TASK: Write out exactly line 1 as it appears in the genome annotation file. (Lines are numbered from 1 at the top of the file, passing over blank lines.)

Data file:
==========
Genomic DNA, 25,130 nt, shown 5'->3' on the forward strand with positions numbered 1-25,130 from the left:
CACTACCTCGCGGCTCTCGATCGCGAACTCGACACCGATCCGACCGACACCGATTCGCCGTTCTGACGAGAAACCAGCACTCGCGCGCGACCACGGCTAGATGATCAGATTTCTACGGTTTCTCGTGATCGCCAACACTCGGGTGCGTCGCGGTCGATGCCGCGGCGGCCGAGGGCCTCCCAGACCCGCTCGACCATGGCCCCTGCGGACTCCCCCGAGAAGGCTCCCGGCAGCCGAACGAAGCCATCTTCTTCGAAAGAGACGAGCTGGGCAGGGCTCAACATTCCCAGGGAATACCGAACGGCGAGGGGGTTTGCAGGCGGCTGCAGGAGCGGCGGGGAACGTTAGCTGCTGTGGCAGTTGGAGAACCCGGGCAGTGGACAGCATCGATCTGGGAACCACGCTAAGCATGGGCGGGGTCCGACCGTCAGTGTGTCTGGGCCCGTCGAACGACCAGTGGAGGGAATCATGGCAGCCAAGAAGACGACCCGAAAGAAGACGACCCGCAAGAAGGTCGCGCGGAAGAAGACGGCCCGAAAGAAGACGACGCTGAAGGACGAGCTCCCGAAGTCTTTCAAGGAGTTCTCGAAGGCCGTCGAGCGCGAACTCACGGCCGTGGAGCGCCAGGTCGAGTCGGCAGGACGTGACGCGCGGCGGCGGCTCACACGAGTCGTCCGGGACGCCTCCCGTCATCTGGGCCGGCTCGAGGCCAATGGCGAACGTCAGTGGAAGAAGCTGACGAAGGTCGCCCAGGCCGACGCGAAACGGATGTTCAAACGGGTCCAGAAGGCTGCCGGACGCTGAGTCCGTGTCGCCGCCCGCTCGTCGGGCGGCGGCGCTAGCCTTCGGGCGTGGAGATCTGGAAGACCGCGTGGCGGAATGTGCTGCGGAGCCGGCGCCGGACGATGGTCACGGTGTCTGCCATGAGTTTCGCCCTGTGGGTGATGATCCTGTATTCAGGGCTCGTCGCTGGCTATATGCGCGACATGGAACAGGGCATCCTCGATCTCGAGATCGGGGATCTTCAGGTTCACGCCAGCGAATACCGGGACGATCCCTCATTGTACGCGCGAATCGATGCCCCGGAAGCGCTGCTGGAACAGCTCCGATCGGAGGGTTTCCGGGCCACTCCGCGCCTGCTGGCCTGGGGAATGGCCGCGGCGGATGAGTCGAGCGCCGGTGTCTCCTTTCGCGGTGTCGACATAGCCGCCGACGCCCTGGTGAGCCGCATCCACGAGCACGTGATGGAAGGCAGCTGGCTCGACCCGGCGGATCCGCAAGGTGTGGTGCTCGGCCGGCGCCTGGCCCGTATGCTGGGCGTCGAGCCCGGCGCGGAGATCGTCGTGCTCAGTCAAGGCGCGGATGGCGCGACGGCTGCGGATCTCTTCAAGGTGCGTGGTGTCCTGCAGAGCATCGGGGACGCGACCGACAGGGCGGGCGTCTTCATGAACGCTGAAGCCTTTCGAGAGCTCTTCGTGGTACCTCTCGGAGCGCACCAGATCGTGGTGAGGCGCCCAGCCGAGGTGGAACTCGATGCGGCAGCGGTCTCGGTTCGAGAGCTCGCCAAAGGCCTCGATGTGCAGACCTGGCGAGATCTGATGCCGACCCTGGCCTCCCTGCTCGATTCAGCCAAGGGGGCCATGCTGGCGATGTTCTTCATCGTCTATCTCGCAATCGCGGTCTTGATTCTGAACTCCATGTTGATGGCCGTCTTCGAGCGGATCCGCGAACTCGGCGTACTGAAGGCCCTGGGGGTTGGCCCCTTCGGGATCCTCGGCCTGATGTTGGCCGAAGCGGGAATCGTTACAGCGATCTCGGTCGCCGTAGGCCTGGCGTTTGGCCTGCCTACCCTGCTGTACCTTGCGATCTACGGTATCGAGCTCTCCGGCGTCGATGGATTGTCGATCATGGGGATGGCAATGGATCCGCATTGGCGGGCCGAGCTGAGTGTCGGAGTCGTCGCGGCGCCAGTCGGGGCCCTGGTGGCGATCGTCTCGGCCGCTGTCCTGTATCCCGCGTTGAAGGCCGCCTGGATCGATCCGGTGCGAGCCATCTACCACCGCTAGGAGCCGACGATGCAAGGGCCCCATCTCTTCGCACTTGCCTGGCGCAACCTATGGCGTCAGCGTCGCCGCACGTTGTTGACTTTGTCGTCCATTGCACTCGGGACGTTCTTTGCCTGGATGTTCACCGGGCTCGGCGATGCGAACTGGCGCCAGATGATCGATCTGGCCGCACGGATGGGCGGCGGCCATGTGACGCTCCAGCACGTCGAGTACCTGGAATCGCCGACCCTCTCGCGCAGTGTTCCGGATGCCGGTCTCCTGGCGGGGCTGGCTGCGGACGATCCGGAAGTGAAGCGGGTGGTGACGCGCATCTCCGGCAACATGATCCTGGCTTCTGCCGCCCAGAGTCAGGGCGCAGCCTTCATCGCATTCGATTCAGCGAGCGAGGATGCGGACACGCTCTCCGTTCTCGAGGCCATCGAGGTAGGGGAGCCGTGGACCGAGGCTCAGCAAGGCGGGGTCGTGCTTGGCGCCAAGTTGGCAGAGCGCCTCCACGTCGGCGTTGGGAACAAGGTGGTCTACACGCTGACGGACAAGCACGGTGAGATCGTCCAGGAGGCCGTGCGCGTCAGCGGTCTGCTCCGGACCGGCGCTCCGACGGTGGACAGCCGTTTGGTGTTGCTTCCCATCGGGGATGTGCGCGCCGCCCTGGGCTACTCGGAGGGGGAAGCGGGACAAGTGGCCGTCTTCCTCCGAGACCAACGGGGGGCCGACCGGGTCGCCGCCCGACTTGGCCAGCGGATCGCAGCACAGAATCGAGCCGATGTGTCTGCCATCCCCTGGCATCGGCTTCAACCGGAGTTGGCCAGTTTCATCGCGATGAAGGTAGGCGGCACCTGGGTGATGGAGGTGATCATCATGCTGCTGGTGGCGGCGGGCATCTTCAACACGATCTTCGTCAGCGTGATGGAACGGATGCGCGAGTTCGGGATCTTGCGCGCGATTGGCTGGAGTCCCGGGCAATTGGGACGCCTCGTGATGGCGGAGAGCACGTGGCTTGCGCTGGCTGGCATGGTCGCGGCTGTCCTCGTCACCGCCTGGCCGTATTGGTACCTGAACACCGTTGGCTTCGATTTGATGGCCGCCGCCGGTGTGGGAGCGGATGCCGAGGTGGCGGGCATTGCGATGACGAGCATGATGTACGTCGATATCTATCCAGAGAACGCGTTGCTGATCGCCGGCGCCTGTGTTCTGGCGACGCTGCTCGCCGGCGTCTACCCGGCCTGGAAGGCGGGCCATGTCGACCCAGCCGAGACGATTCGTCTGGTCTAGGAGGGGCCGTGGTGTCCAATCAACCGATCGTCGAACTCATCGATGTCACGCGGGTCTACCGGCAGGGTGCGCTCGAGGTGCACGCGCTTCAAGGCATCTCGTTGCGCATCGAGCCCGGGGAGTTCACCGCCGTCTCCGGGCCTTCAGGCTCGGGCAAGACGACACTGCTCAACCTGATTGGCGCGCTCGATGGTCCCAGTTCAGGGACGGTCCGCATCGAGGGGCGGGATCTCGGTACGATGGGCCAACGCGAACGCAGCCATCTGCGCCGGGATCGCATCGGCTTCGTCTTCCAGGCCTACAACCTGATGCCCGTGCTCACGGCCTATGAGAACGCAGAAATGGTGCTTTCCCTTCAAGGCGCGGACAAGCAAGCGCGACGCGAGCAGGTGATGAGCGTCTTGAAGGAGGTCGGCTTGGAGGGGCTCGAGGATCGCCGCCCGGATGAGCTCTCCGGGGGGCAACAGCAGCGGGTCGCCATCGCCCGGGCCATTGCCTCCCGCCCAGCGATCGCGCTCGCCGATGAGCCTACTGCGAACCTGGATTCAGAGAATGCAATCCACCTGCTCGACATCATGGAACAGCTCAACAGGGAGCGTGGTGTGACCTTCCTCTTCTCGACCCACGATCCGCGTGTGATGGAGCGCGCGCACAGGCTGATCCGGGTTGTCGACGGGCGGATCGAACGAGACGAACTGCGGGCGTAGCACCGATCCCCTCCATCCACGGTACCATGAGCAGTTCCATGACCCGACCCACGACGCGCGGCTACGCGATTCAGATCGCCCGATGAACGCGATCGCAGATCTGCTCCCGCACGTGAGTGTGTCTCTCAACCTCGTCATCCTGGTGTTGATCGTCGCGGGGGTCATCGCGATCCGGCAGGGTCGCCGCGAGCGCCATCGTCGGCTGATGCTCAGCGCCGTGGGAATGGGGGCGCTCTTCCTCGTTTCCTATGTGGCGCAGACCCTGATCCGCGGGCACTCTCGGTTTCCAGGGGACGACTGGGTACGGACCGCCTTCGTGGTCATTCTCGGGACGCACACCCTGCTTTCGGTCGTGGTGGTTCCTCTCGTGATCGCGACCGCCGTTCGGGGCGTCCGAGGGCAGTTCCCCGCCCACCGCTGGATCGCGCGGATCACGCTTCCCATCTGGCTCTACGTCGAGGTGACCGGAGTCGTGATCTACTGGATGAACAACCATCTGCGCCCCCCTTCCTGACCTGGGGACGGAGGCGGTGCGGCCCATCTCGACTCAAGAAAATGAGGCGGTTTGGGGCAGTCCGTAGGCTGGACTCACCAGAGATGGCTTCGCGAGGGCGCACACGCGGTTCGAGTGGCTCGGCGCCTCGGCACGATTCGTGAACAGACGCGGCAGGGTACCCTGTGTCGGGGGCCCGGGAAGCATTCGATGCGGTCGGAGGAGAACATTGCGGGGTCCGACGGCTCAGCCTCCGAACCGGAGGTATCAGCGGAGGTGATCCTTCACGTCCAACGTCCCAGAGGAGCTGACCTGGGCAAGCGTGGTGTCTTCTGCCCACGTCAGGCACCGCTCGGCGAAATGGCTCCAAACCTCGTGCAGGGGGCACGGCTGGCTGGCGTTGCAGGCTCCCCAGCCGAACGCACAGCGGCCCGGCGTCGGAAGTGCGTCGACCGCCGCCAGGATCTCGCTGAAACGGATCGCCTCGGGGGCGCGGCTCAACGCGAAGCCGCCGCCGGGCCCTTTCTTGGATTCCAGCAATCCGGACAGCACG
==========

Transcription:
Genomic DNA, 25,130 nt, shown 5'->3' on the forward strand with positions numbered 1-25,130 from the left: